Do not confuse opinion with fact. People might state their opinion as if it is a fact; it is important to remember everything people say is not necessarily true, especially when it is a critique of your behavior, personality, or ideas. You cannot change or control other people; you can only control your reaction to other people. Mean people will always exist and you will probably be a mean person many times. We are human and we are all flawed. You must find healthy, productive ways to cope with hurt feelings, fear, insecurity, and anxiety. These are all basic human emotions that you will repeatedly feel throughout your life. Don’t run from them or numb them or feel shame for feeling them. Find ways to shake off undue criticism, mean words, and hurtful behavior from others. Building a strong character will help you overcome difficult situations.
My hope is that you two go through life fearlessly pursuing joy and purpose and contribute to society to make life better for all people. My wish is for you to remain close as siblings.
I want you to know that I love you more than anything—I love you unconditionally. You have made my life whole and made me feel like the most honored mother on Earth.
And if anyone ever tries to harm you I will sink my bare fangs into their chest and rip out their beating hearts. I will do anything for you.
I love you forever, Mommy
Crows feet run from my eyes like rivulets down dusty hills. Gray strands of hair shoot across my head like lightning in a night sky. I’m aging. And I’ve accepted the way aging looks on me.
Acceptance is a powerful thing. I could stand before a Nordstrom mirror and declare the lighting is harsh, or I could accept the dimples dotting my thighs. I could scroll through photos of myself and conclude the angles were bad, or I could accept that that’s just how I look. I could dye my hair and inject Botox — and I very well might do that soon — or I could accept that I’m no longer 25.
I could accept that beauty fades. And I could believe that youth is an attitude—a way of being and thinking—and that awe and wonder is what’s truly beautiful. I could choose to be grateful for every new wrinkle and strand of gray hair—for I am alive another day, joy etched into my face and wisdom painted onto my head. So many people don’t get to live long enough to see their body change, to see their children grow. Aging is a gift—a reminder that you have been given life, and your appearance reflects how fully you’ve lived it.
Acceptance is a powerful thing. When we accept ourselves as we are, in every season of life, we see that aging is beautiful—that true beauty will never fade.
I used to be able to fly
I danced upon moonbeams
Leapt through the sky
Butterflies, twists, promenades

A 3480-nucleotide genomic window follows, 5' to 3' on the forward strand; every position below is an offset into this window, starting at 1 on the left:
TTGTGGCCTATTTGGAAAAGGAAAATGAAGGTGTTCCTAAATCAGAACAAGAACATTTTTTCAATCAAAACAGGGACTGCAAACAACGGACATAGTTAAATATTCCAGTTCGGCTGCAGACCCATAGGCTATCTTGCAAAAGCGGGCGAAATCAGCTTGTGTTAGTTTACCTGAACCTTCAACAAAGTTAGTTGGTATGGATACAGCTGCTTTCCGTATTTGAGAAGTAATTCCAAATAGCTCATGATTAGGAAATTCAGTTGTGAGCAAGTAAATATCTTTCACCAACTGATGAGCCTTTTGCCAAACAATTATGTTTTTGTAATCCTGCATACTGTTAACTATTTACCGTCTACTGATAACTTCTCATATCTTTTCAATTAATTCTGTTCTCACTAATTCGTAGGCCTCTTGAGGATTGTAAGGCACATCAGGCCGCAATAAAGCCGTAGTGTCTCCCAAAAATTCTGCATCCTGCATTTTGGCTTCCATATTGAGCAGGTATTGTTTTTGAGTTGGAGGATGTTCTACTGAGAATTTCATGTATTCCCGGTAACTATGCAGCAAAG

My legs gracefully glided
Carrying me toward the stars
To the sound of the bodhran
Tin whistle and fiddle
My spirit was free
Time has slowed me down
And my legs ache every night
I see wrinkles etch into my skin
Like frost on window glass
My knees crack and my hips hurt
I can’t fly like I used to
Only in my dreams
I used to be able to dance, light as a feather upon a spring breeze
I can’t fly like I used to
Only in my dreams
And for now that’s good enough for me
The Irish word seanchaí means “storyteller”or “barer of old lore.” In modern terms, seanchaí might refer to a “bullshitter.”
Both are true for my father, a man known for his gift of the gab. He’ll talk to anyone, and no subject is off limits. It helps he’s friendly looking, resembling some sort of mythical creature.
His stories sound quite mythical, too. Like the true story of how he fell off a scaffold thirteen floors down an elevator shaft—on his face—and got up and walked away. Or how he shot himself in the foot with a nail gun and drove himself to the hospital. He’s fallen off of roofs, too.
More than just a man with a history of construction trauma, he is a storyteller weaving together his own past with his rich Irish heritage. He grew up in a house with no running water; he bathed in a living room tub, made hot with boiled water from the fire. He used to roam the woods of Ireland barefoot—his childhood wild and free. He rode his bicycle up the town cathedral’s bell tower; jumped out from behind apples trees to scare oncoming nuns during afternoon prayer.
A troublemaker. A hell raiser. A weaver of tall tales and star of true stories. But deep down, a sensitive soul interested in everyone’s stories, especially the underdog’s. He passionately roots for “the little guy” and believes in fighting against those who use their power for evil.
You will always find him with a pint in hand, eyes sparkling, ready to engage in a political argument or retell a magical memory. Ready to knock his shoulder into yours after taking the piss out of ye. You’ll never quite know if he’s telling the truth or spinning a fable. But you’ll always know his stories will be entertaining and his intentions pure.
For he is made of myth and magic.
He is a survivor of unbelievable incidents.
He is a modern day warrior.
He is my father.
He is the great seanchaí.
“Daddy, are you dying?” my 2.5 year old daughter asked my husband after he let out a painful grunt. He was not aware she knew the word “dying.”
“No, I’m just getting old. My back hurts,” he explained.
“Ohh. You’re growing into baby,” she said, pleased with her conclusion.
When my husband told me what she’d said, we laughed. But then I wondered: how did she connect pain and dying? And what did she know that we didn’t about “growing into a baby”?